The homeostatic self-renewal of the colonic epithelium requires coordinated regulation of the canonical Wnt/β-catenin and Notch signaling pathways to control proliferation and lineage commitment of multipotent stem cells. However, the molecular mechanisms by which the Wnt/β-catenin and Notch1 pathways interplay in controlling cell proliferation and fate in the colon are poorly understood. Here we show that NADPH oxidase 1 (NOX1), a reactive oxygen species (ROS)-producing oxidase that is highly expressed in colonic epithelial cells, is a pivotal determinant of cell proliferation and fate that integrates Wnt/β-catenin and Notch1 signals. NOX1-deficient mice reveal a massive conversion of progenitor cells into postmitotic goblet cells at the cost of colonocytes due to the concerted repression of phosphatidylinositol 3-kinase (PI3K)/AKT/Wnt/β-catenin and Notch1 signaling. This conversion correlates with the following: (i) the redox-dependent activation of the dual phosphatase PTEN, causing the inactivation of the Wnt pathway effector β-catenin, and (ii) the downregulation of Notch1 signaling that provokes derepression of mouse atonal homolog 1 (Math1) expression. We conclude that NOX1 controls the balance between goblet and absorptive cell types in the colon by coordinately modulating PI3K/AKT/Wnt/β-catenin and Notch1 signaling. This finding provides the molecular basis for the role of NOX1 in cell proliferation and postmitotic differentiation.
PMCID: PMC2876517  PMID: 20351171
4.  Nonpathogenesis of Simian Immunodeficiency Virus Infection Is Associated with Reduced Inflammation and Recruitment of Plasmacytoid Dendritic Cells to Lymph Nodes, Not to Lack of an Interferon Type I Response, during the Acute Phase▿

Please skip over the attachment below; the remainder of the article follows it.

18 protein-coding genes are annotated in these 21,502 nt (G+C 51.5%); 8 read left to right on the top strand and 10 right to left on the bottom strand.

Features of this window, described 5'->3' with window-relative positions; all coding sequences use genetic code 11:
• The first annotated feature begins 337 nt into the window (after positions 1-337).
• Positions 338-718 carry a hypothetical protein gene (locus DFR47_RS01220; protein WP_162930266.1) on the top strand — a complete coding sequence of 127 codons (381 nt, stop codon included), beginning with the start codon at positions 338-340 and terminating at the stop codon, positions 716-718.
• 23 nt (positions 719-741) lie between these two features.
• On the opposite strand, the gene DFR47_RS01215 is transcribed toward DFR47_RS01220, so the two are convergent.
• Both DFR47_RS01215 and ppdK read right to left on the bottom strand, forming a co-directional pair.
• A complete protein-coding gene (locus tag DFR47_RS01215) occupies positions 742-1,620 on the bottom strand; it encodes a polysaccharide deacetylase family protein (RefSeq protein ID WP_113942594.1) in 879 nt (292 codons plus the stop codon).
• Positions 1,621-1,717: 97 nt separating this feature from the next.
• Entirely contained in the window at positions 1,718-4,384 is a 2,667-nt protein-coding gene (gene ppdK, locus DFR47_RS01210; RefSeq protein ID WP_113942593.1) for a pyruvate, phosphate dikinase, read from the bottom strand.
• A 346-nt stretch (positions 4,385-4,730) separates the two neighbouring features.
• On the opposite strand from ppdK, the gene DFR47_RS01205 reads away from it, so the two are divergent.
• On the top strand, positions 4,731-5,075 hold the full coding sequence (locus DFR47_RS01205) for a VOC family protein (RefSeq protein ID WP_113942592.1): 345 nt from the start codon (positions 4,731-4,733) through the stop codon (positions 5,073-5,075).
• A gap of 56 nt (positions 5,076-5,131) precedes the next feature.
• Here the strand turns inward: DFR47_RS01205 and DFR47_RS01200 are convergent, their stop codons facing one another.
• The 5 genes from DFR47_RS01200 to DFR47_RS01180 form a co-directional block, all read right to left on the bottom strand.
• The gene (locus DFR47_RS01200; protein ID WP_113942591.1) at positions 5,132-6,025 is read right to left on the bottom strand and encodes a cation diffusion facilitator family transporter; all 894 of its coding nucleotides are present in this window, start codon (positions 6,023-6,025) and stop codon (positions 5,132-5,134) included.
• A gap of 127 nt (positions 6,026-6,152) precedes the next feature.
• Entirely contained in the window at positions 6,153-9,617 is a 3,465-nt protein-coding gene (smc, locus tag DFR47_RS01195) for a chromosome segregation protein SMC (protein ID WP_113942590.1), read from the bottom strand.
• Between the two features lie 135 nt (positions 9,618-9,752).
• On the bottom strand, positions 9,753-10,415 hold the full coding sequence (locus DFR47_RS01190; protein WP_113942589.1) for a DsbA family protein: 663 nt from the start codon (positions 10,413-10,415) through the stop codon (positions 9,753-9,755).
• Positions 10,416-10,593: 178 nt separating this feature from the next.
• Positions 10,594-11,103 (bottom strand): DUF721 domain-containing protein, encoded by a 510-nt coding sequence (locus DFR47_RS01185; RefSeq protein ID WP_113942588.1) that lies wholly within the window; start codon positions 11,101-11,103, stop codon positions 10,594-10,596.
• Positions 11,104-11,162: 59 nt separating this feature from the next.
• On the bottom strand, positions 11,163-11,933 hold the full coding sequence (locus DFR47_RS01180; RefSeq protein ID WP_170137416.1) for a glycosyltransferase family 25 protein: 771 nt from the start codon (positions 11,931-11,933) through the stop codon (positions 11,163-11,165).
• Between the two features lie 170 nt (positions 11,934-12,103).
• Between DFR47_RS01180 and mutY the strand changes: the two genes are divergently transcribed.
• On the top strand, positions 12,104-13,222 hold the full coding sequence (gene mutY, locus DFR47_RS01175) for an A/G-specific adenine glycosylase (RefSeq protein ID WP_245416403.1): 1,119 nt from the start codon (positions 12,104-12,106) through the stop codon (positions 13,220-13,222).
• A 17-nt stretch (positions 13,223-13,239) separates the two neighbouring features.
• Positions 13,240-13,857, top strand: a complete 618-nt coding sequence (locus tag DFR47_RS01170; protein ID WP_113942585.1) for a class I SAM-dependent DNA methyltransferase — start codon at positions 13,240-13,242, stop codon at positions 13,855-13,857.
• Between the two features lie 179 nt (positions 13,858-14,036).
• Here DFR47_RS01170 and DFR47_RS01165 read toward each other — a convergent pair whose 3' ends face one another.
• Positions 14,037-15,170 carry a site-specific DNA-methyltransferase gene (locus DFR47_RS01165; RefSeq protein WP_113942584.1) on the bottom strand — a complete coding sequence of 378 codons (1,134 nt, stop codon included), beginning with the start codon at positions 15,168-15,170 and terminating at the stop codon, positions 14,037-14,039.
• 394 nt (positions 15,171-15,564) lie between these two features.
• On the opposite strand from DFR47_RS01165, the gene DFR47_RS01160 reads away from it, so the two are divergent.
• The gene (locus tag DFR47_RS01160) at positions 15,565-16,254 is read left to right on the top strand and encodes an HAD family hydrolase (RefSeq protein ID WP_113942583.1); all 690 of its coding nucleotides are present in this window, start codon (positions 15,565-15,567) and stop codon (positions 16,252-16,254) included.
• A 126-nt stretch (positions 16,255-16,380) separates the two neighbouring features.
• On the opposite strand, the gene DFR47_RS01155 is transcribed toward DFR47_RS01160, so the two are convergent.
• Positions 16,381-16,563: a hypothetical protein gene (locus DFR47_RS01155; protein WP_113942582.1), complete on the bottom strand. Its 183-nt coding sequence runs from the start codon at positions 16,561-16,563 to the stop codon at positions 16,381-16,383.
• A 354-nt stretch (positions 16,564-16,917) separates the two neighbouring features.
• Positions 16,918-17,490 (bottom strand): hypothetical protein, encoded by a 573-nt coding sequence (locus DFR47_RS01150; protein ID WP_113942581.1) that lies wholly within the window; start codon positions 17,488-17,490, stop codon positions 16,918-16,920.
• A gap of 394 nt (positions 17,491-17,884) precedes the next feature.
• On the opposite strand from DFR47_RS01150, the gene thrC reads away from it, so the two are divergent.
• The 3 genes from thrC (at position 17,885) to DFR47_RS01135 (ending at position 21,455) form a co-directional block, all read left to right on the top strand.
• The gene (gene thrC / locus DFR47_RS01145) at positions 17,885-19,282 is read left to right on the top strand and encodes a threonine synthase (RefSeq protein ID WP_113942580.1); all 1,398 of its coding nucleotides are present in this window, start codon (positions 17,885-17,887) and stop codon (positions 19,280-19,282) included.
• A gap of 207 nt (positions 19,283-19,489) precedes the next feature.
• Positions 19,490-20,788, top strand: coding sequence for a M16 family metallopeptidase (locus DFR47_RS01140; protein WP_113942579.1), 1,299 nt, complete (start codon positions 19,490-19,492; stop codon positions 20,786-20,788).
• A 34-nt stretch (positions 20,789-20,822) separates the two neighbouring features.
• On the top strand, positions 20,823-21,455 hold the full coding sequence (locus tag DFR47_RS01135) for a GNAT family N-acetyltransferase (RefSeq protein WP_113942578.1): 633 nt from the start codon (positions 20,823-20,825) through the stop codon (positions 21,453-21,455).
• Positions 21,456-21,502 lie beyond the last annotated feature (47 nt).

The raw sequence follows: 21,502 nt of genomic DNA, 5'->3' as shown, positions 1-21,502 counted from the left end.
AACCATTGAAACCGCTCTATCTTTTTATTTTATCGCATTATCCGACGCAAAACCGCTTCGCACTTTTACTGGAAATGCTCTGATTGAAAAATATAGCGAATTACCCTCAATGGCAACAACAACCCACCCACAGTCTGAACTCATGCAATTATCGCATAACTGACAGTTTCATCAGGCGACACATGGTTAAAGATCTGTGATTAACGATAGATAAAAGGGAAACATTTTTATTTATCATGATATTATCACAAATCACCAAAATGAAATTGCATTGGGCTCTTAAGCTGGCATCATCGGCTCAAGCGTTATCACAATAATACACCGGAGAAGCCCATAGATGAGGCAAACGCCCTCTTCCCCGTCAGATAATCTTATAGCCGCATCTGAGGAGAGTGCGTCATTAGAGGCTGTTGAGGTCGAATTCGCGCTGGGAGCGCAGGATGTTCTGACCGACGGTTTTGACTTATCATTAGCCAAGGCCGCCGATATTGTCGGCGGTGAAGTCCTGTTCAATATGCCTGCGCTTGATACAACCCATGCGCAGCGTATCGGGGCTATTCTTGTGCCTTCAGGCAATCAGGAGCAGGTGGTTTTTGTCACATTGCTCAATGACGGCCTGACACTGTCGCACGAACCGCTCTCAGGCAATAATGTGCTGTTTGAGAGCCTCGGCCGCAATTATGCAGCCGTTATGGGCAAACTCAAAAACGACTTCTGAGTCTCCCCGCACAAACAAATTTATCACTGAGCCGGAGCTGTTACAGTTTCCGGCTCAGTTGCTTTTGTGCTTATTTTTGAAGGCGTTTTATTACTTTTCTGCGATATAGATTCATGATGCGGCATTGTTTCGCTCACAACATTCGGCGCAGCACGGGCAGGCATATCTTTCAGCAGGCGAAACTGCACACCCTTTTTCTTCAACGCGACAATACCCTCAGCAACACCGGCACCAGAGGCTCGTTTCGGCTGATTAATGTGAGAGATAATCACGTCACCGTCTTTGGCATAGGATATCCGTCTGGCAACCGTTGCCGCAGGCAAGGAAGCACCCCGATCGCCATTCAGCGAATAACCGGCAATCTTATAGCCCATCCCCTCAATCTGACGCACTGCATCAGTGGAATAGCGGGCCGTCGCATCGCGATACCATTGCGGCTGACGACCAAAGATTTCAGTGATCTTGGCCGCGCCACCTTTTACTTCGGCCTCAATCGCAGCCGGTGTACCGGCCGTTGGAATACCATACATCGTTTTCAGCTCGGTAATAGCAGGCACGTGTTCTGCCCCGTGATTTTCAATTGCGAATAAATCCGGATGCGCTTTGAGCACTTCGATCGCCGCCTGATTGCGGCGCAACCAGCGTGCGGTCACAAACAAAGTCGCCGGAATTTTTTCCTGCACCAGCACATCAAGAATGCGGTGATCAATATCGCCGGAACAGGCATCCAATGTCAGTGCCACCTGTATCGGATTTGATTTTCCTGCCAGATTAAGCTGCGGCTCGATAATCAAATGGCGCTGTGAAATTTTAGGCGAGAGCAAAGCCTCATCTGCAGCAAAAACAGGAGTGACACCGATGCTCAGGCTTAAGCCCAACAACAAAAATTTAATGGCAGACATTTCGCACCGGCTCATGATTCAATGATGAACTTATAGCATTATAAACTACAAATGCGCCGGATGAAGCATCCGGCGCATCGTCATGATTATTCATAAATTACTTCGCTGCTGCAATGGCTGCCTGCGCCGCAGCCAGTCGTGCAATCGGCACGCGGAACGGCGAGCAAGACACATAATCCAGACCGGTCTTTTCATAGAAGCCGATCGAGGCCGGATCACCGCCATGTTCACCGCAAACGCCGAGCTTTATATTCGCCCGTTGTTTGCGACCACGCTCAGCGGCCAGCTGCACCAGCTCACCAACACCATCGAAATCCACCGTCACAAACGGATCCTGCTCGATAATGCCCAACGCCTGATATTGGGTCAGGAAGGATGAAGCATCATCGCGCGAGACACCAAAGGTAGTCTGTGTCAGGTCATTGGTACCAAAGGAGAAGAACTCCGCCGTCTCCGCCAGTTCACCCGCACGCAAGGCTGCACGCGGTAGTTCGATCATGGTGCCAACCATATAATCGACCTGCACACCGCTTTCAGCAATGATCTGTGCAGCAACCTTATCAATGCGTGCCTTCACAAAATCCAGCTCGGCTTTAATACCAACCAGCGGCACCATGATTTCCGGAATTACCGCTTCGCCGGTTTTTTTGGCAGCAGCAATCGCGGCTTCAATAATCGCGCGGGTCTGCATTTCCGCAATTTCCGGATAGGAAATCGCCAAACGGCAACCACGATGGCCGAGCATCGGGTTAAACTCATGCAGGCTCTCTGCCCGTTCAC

Journal of Virology  2009;84(4):1838-1846.
Divergent Toll-like receptor 7 (TLR7) and TLR9 signaling has been proposed to distinguish pathogenic from nonpathogenic simian immunodeficiency virus infection in primate models. We demonstrate here that increased expression of type I interferon in pathogenic rhesus macaques compared to nonpathogenic African green monkeys was associated with the recruitment of plasmacytoid dendritic cells in the lymph nodes and the presence of an inflammatory environment early after infection, instead of a difference in the TLR7/9 response.
PMCID: PMC2812402  PMID: 19939930
5.  Interleukin-18 Primes the Oxidative Burst of Neutrophils in Response to Formyl-Peptides: Role of Cytochrome b558 Translocation and N-Formyl Peptide Receptor Endocytosis 
Using flow cytometry, we observed that interleukin-18 (IL-18) primed human neutrophils (PMNs) in whole blood to produce superoxide anion (O2°−) in response to N-formyl peptide (fMLP) stimulation, whereas IL-18 alone had no significant effect. In contrast to tumor necrosis factor alpha (TNF-α), which is a cytokine known to strongly prime O2°− production, IL-18 did not induce either p47phox phosphorylation or its translocation from the cytosol to the plasma membrane. However, IL-18 increased PMN degranulation, as shown by increased levels of cytochrome b558 and CD11b expression at the PMN surface. Moreover, addition of IL-18 to whole blood for 45 min reduced the ability of PMNs to bind to fMLP, suggesting endocytosis of fMLP receptors, as visualized by confocal microscopy. 2,3-Butanedione 2-monoxime, which inhibits endosomal recycling of plasma membrane components back to the cell surface, concomitantly accentuated the diminution of fMLP binding at the PMN surface and increased IL-18 priming of O2°− production by PMNs in response to fMLP. This suggests that fMLP receptor endocytosis could account, at least in part, for the priming of O2°− production. In addition, genistein, a tyrosine kinase inhibitor, and SB203580, a p38 mitogen-activated protein kinase (p38MAPK) inhibitor, completely reversed the decreased level of fMLP binding and increased the level of CD11b expression after IL-18 treatment. Flow cytometric analysis of intact PMNs in whole blood showed that IL-18 increased p38MAPK phosphorylation and tyrosine phosphorylation. In particular, IL-18 induced phosphorylation of focal adhesion kinase (p125FAK), which has been implicated in cytoskeleton reorganization. Taken together, our findings suggest several mechanisms that are likely to regulate cytokine-induced priming of the oxidative burst in PMNs in their blood environment.